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The importance of foregone options

  • Ana Espinola-Arredondo
  • Felix Munoz-Garcia

    ()

    (School of Economic Sciences, Washington State University)

Recent experimental evidence supports the influence of a player's unchosen alternatives in other agent's actions. This paper examines a tractable theoretical model of reference-dependent preferences in which individuals compare other players'chosen action with respect to their un- chosen alternatives. We analyze the equilibrium prediction in complete information sequential- move games, and compare it with that of standard games where players are not concerned about unchosen alternatives. We show that, without relying on interpersonal payo¤ comparisons (i.e., with strictly individualistic agents), our model predicts higher cooperation among the players than standard game-theoretic models. We apply our results in three economic contexts: the labor market gift exchange game, the ultimatum bargaining game, and the sequential public good game. Revised Feb. 2009

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File URL: http://faculty.ses.wsu.edu/WorkingPapers/AnaEspinola/Espinola_FORGONE.pdf
File Function: First version, 2008
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Paper provided by School of Economic Sciences, Washington State University in its series Working Papers with number 2008-14.

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Length: 27 pages
Date of creation: Feb 2009
Date of revision:
Handle: RePEc:wsu:wpaper:espinola-2
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  1. Charness, Gary B & Rabin, Matthew, 2001. "Understanding Social Preferences With Simple Tests," University of California at Santa Barbara, Economics Working Paper Series qt0dc3k4m5, Department of Economics, UC Santa Barbara.
  2. Fehr, Ernst & Kirchsteiger, George & Riedl, Arno, 1993. "Does Fairness Prevent Market Clearing? An Experimental Investigation," The Quarterly Journal of Economics, MIT Press, vol. 108(2), pages 437-59, May.
  3. Georg Kirchsteiger & Martin Dufwenberg, 2004. "A theory of sequential reciprocity," ULB Institutional Repository 2013/5899, ULB -- Universite Libre de Bruxelles.
  4. Uzi Segal & Joel Sobel, 1999. "Tit for Tat: Foundations of Preferences for Reciprocity in Strategic Settings," UWO Department of Economics Working Papers 9905, University of Western Ontario, Department of Economics.
  5. Matthew Rabin., 1992. "Incorporating Fairness into Game Theory and Economics," Economics Working Papers 92-199, University of California at Berkeley.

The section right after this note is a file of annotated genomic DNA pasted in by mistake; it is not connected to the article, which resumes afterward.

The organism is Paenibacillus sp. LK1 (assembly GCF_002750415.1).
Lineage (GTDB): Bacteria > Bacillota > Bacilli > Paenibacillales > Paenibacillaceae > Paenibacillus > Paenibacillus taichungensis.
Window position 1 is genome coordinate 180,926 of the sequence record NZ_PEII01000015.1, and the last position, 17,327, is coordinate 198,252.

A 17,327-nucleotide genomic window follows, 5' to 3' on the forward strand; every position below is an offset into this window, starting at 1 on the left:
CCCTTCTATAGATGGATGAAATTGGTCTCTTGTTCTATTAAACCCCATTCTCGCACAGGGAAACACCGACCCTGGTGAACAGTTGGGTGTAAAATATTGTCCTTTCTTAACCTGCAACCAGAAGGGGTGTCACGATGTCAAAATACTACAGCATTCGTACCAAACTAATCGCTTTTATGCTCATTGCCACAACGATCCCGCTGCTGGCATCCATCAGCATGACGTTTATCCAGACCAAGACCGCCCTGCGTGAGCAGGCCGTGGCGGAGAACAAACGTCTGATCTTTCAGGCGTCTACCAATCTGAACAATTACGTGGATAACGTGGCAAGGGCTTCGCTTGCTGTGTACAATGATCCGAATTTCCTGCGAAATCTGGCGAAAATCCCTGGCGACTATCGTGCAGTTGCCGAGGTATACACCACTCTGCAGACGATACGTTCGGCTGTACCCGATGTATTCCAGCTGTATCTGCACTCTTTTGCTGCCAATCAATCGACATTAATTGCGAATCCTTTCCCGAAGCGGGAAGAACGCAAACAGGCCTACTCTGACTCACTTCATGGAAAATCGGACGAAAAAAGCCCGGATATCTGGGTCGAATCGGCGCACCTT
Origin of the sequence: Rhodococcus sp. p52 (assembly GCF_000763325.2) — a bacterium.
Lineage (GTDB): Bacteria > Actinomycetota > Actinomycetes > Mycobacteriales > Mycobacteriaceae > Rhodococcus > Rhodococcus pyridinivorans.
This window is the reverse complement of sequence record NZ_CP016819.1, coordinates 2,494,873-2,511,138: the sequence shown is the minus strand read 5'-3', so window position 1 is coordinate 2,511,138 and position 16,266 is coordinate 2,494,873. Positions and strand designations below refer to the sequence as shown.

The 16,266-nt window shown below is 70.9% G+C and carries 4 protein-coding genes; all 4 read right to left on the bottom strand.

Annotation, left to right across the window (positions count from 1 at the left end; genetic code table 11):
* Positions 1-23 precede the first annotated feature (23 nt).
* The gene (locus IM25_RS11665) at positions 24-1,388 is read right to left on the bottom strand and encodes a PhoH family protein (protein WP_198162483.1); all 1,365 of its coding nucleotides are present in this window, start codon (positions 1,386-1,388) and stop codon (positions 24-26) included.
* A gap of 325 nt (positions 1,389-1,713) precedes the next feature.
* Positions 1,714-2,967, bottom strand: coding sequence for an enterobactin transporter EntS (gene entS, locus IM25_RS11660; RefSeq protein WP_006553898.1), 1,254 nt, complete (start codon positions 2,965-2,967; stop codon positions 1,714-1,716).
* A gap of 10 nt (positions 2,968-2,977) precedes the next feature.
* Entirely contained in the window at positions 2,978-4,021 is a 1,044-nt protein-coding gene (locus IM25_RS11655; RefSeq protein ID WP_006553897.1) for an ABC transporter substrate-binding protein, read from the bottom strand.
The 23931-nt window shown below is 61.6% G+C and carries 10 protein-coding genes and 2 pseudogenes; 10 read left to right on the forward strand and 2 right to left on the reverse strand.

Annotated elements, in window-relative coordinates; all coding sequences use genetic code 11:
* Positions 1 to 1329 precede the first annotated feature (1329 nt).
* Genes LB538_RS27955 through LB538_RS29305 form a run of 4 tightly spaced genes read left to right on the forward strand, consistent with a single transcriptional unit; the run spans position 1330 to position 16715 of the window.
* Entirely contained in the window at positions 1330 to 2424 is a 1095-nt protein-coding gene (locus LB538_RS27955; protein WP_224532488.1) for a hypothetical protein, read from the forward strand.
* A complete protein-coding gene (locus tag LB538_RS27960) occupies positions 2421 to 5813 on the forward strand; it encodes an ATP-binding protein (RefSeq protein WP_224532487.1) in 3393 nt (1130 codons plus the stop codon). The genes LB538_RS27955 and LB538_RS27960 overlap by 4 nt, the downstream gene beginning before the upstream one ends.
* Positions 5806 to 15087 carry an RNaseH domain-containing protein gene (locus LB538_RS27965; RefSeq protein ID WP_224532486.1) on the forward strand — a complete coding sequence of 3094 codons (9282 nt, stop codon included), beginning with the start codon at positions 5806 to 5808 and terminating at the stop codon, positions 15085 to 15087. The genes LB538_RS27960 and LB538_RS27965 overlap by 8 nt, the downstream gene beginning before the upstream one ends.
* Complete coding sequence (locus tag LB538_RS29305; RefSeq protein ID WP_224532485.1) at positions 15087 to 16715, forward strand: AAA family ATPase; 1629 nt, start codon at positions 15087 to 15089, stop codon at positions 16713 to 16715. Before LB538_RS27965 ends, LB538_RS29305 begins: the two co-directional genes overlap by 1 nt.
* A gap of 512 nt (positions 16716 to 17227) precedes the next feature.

6. James C. Cox & Daniel Friedman & Vjollca Sadiraj, 2008. "Revealed Altruism," Econometrica, Econometric Society, vol. 76(1), pages 31-69, 01.
  7. Ernst Fehr & Klaus M. Schmidt, . "A Theory of Fairness, Competition and Cooperation," IEW - Working Papers 004, Institute for Empirical Research in Economics - University of Zurich.
  8. Ernst Fehr & Simon Gaechter, 2000. "Fairness and Retaliation: The Economics of Reciprocity," CESifo Working Paper Series 336, CESifo Group Munich.
  9. Brandts, J. & Sola, C., 1998. "Reference Points and Negative Reciprocity in Simple Sequential Games," UFAE and IAE Working Papers 425.98, Unitat de Fonaments de l'Anàlisi Econòmica (UAB) and Institut d'Anàlisi Econòmica (CSIC).
  10. Alexandre Mas, 2006. "Pay, Reference Points, and Police Performance," NBER Working Papers 12202, National Bureau of Economic Research, Inc.
  11. Axel Ockenfels & Gary E. Bolton, 2000. "ERC: A Theory of Equity, Reciprocity, and Competition," American Economic Review, American Economic Association, vol. 90(1), pages 166-193, March.
  12. Andreoni, James & Brown, Paul M. & Vesterlund, Lise, 2002. "What Makes an Allocation Fair? Some Experimental Evidence," Games and Economic Behavior, Elsevier, vol. 40(1), pages 1-24, July.
  13. Guth, Werner & Schmittberger, Rolf & Schwarze, Bernd, 1982. "An experimental analysis of ultimatum bargaining," Journal of Economic Behavior & Organization, Elsevier, vol. 3(4), pages 367-388, December.
  14. Loomes, Graham & Sugden, Robert, 1982. "Regret Theory: An Alternative Theory of Rational Choice under Uncertainty," Economic Journal, Royal Economic Society, vol. 92(368), pages 805-24, December.
  15. Akerlof, George A, 1982. "Labor Contracts as Partial Gift Exchange," The Quarterly Journal of Economics, MIT Press, vol. 97(4), pages 543-69, November.
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